EUR Bears Are Not Getting Their Favourite Bounce

  • Investors keeping tabs on intraday price moves
  • EUR emerges again as a funding currency
  • Euro leads want a Greek conclusion by tonight
  • Germany losing economic momentum

If nothing else, investors would be hard pressed not to find the current trading environment a challenge. Only weeks ago central banks forewarned investors about heightened market volatility and they have been true to their word. Market ranges may be contained, but the intraday price movements among the various asset classes — commodities, equities, fixed income and currencies — have either been very profitable or costly to many.

Central banks have been calming investors for the past seven years with low interest rates, bond buying, and other interventions aimed at shoring up weak economies. Going forward, monetary policymakers are slowly beginning to step out of markets in a variety of ways. This mix of overt and subtle withdrawal of market support is a key macro driver of recent increased volatility. To date, the markets have been at risk of becoming distorted and overly reliant on policymakers for direction. Central bankers are herding the investor back to basics and forcing them to be more data dependent.

Euro’s Appeal Begins to Grow

Despite the Grexit event risk on display, U.S. markets have begun this week largely looking past Greece and refocusing on U.S. data and rate expectations. Already the USD has rebounded as interest rates back up. For many, the single unit’s move lower (€1.1200) over the past 24 hours has been more puzzling than anything. The market had expected that a reduction in Greek risk would be a positive for the common currency. However, the EUR’s intraday moves, although not obvious, seem indifferent to the Greek talks.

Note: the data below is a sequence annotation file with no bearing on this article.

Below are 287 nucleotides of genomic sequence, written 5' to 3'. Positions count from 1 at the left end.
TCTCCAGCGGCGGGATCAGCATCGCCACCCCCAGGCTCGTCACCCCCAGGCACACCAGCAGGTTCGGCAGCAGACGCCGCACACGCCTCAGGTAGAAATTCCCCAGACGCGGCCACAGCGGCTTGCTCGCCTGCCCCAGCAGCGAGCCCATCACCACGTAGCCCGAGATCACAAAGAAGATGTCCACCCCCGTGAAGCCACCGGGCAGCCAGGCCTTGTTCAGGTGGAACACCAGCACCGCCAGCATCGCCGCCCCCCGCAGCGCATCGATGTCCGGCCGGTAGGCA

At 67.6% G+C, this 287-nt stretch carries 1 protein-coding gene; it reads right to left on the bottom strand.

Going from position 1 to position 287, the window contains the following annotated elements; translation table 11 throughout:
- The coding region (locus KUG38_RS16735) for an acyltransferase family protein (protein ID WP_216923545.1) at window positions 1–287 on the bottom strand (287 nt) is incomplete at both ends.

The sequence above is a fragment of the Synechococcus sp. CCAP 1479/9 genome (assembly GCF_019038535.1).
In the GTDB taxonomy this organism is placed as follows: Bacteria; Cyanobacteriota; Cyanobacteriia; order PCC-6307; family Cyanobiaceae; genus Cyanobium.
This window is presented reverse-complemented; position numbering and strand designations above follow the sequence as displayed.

It appears that the easing of tension between Greece and its European creditors is giving speculators the confidence to take on more risk, pushing the USD to build upon recent gains against the majors and commodity-related pairs. The optimism on Greece seems to be bringing the focus back on the Federal Reserve and its first potential rate hike. Once a Grexit finally gets pushed off the table, investors should be expecting the EUR’s role as a funding currency to take flight again with investors turning back to U.S. economic fundamentals for directional guidance.

That being said, the Greek saga needs to come to a conclusion. European leaders want today’s negotiations between Greece to conclude at today’s Eurogroup meeting. They do not expect it to spill over into tomorrow’s leaders summit. This would suggest that capital markets might not get a clear picture on how things are progressing for sometime, as negotiations could go on all night. If this is the case, it could make for a long day for many traders.

A Tough Sell for Greek Prime Minister

Assuming that everything goes well at today’s Eurogroup meeting and tomorrow’s Leaders Summit in Brussels, then everything is handed over to the Greek and German parliaments for approval. For Greece, voting could occur over the weekend and once completed, then the German parliament will be presented with an extension of the Greek bailout program. The Germans could vote on June 29.